Private investors and professional traders within institutional firms in Britain have become considerably more conservative in their approach toward risk ever since the speculation and debt-based economy’s house of cards collapsed in 2008, resulting in the nationalization of many of the nation’s large banks, and the financial ruin of thousands of investors.
At that particular time, there was an absence of metaphorical finger-pointing, and many key personnel which led these institutions to failure were indeed rewarded with large bonuses before heading for the hills for a life of luxury in retirement.
As if this was not enough to irk both investors who faced irreparable fiscal damage and taxpayers who now found themselves saddled with the cost of propping up ailing financial institutions, some of the largest banks in the United Kingdom found themselves embroiled in the ongoing high-profile investigation into the allegations that they have been manipulating FX rates.
The regulatory backlash that ensued has included international class action lawsuits against some of the world’s largest FX dealers, and a government level investigation led by Lord Grabiner in conjunction with law enforcement agencies across the pond in North America, in which the Federal Bureau of Investigation (FBI) has been operating in order to enforce criminal jurisdiction over those concerned.
Today, one British peer, Sir David Walker, has taken a different stance and has controversially stated that the foreign exchange market needs “fine tuning” rather than heavy handed reform.
Sir David is the incumbent Chairman of Barclays, and considers that the current drive toward stringent regulation in the FX market could potentially damage the industry.
He explained yesterday that whilst the FX market is “vulnerable to taint” it had worked very well for a long time and the focus should now be on ensuring better conduct by traders.
Barclays is one of the large FX dealers which is very much embroiled in the investigation which now comprises of 15 different authorities with regard to FX manipulation.
Sceptics and industry experts are likely to be hard to convince that softer regulation is required following the financial crisis 7 years ago, followed by the LIBOR rate fixing scandal perpetrated by employees of large banks, combined with the current FX rate manipulation allegations.
LeapRate recently reported that the most recent example of government officials’ attention being attracted by Barclays is in the form of a lawsuit by New York Attorney General Eric Schneiderman, alleging that Barclays created false marketing information which targeted institutional investors relating to its dark liquidity pool.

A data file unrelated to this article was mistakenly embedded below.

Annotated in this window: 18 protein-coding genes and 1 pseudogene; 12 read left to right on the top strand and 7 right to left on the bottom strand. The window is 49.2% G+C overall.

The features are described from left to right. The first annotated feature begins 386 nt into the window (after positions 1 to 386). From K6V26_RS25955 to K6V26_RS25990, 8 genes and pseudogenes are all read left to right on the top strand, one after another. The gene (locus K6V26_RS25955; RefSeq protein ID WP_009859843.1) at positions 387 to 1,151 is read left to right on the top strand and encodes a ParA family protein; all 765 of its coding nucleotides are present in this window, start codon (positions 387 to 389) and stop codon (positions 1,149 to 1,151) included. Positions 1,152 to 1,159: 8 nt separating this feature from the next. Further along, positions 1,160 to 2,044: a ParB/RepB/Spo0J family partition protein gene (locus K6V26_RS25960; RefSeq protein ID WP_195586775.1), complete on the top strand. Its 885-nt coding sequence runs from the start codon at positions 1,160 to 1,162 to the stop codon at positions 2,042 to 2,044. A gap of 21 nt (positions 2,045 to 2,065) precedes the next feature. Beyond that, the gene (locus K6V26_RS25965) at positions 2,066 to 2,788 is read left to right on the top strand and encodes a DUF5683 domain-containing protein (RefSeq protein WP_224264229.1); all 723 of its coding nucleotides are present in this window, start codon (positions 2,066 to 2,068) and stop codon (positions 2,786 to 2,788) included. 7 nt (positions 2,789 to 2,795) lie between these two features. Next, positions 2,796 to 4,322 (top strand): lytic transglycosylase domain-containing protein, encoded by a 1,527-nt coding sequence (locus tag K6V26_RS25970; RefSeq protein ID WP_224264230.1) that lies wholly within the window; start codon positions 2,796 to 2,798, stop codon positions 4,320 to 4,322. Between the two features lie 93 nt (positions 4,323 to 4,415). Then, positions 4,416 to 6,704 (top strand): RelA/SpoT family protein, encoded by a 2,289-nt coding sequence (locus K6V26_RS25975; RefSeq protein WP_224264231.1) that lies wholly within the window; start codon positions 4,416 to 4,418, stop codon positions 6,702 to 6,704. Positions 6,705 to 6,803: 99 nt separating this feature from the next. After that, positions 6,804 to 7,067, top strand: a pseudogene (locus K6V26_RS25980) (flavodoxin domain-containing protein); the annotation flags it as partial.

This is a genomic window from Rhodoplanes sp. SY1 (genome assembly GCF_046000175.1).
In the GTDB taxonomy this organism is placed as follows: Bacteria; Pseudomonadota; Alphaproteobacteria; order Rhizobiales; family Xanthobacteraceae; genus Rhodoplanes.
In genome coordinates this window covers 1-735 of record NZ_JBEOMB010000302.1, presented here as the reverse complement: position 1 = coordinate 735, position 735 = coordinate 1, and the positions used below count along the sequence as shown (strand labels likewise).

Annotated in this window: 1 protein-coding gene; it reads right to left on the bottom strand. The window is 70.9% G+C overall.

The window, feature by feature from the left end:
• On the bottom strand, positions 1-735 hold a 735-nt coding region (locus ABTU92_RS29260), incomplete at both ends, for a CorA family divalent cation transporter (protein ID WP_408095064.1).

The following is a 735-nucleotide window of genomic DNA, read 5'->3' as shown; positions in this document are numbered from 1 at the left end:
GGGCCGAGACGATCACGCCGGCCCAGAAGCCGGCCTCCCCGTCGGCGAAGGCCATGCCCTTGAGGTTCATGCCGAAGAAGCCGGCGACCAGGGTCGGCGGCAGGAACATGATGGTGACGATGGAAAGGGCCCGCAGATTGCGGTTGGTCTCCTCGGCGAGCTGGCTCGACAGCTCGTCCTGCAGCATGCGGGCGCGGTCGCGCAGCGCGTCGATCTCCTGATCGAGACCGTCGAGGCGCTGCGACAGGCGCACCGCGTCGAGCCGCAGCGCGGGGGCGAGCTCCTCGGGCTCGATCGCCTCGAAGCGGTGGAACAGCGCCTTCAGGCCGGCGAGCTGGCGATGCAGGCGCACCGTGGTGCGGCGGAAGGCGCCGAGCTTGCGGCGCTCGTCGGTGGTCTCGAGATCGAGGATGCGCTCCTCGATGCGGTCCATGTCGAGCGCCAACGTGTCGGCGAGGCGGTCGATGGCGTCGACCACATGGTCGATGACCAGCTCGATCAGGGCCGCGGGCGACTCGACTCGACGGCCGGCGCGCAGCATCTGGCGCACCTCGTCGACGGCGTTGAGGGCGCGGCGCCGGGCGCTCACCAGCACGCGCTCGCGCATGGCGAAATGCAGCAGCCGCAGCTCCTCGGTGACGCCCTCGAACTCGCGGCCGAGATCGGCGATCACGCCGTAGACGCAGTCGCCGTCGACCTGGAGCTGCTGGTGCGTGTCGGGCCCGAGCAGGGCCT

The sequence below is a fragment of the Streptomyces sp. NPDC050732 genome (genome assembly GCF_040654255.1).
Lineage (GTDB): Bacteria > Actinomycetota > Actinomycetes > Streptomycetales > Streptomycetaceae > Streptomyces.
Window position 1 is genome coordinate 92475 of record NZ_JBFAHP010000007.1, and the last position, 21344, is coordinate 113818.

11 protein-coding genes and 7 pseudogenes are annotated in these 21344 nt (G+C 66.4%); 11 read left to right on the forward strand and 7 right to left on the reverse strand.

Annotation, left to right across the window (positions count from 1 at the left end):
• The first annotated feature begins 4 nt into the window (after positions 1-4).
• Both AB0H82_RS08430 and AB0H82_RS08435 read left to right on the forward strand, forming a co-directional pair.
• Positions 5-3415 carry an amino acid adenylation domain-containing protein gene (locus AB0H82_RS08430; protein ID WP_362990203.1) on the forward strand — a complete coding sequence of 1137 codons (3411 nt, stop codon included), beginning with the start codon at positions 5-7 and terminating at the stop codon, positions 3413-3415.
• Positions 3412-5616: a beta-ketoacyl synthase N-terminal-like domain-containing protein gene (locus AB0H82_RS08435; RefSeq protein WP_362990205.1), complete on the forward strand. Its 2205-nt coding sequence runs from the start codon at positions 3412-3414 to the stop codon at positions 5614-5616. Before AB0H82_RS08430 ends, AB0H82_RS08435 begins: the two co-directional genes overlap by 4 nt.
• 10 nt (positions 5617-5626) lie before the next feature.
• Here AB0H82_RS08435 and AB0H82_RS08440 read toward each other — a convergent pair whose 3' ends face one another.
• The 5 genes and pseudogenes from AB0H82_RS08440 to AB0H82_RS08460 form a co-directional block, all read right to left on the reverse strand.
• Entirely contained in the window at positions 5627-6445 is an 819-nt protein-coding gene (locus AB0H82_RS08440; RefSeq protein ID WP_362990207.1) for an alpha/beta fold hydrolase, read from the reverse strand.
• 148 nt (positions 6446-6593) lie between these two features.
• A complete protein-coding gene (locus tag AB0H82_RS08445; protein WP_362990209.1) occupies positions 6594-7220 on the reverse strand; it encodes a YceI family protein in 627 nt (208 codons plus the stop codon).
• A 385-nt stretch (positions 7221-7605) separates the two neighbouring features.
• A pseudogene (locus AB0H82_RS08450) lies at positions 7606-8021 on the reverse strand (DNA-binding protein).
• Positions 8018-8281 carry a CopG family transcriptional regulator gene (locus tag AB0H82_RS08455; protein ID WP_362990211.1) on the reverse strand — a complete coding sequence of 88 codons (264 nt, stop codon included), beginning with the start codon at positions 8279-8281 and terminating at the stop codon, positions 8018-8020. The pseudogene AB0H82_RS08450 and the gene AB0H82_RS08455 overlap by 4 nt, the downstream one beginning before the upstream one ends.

Sir David explained that it was “wholly appropriate” that regulators now look at the FX market and that some oversight may be needed, but that it was important not to “spoil” a market that worked effectively for most clients.
He acknowledged that the “animus” against banks was not going to go away soon, arguing that the current environment meant that banks were being treated as guilty until they proved themselves innocent.
One measure that the bank is taking in order to ensure self-governance and ethics within the institution, in line with Sir David’s opinion that overbearing regulation can be mitigated by good corporate governance, is to establish a Compliance Career Academy in partnership with Cambridge University in order to improve the training of staff responsible for compliance.
In keeping with the somewhat Orwellian culture that has engulfed the British financial services industry, the academics at Cambridge Judge Business School, led by Dame Sandra Dawson who sat on the Barclays board for six years until 2009, will train Barclays staff on subjects such as truthfulness and “what is compliance?”
Sir David considers the training essential to ensure that compliance staff could go a step further and mentor traders and other colleagues to improve culture and behavior.
“Compliance has not been seen as a serious enough specialist activity,” Sir David said. “Our track record in culture has not been good. It’s important for us all to have a concept of culture, conduct and compliance.”
“One way of seeing it is that we are guilty until we prove ourselves to be innocent” he opined.
Further defending his view that regulatory authorities should allow firms to be responsible internally for the ethics of their key staff as opposed to strong arm tactics by regulators, Sir David stated at an event to announce the compliance academy. “I’m sorry to say that there will be accidents from time to time.”
“They are not evidence of the failure of what we are rolling out. They are indicative that it takes time. We always have been very clear some of this stuff will take 5-10 years.”